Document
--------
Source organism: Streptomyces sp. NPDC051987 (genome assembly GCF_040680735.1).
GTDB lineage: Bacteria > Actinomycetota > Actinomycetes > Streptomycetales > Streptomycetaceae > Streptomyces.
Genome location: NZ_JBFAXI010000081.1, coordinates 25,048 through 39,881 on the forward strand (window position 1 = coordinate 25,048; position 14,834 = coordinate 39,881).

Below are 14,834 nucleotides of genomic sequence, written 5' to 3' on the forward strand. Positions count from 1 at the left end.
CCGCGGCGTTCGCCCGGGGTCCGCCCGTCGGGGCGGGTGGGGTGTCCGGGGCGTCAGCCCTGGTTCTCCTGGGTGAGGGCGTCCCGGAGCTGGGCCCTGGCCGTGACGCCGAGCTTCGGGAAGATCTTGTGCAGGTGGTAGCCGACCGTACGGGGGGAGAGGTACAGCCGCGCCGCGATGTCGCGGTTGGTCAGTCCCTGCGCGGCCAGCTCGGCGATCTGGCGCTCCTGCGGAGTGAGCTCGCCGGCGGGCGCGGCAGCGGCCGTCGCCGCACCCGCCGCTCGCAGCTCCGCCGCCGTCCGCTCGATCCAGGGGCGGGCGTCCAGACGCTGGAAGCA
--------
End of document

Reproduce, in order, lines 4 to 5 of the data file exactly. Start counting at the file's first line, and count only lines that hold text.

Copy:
Below are 14,834 nucleotides of genomic sequence, written 5' to 3' on the forward strand. Positions count from 1 at the left end.
CCGCGGCGTTCGCCCGGGGTCCGCCCGTCGGGGCGGGTGGGGTGTCCGGGGCGTCAGCCCTGGTTCTCCTGGGTGAGGGCGTCCCGGAGCTGGGCCCTGGCCGTGACGCCGAGCTTCGGGAAGATCTTGTGCAGGTGGTAGCCGACCGTACGGGGGGAGAGGTACAGCCGCGCCGCGATGTCGCGGTTGGTCAGTCCCTGCGCGGCCAGCTCGGCGATCTGGCGCTCCTGCGGAGTGAGCTCGCCGGCGGGCGCGGCAGCGGCCGTCGCCGCACCCGCCGCTCGCAGCTCCGCCGCCGTCCGCTCGATCCAGGGGCGGGCGTCCAGACGCTGGAAGCA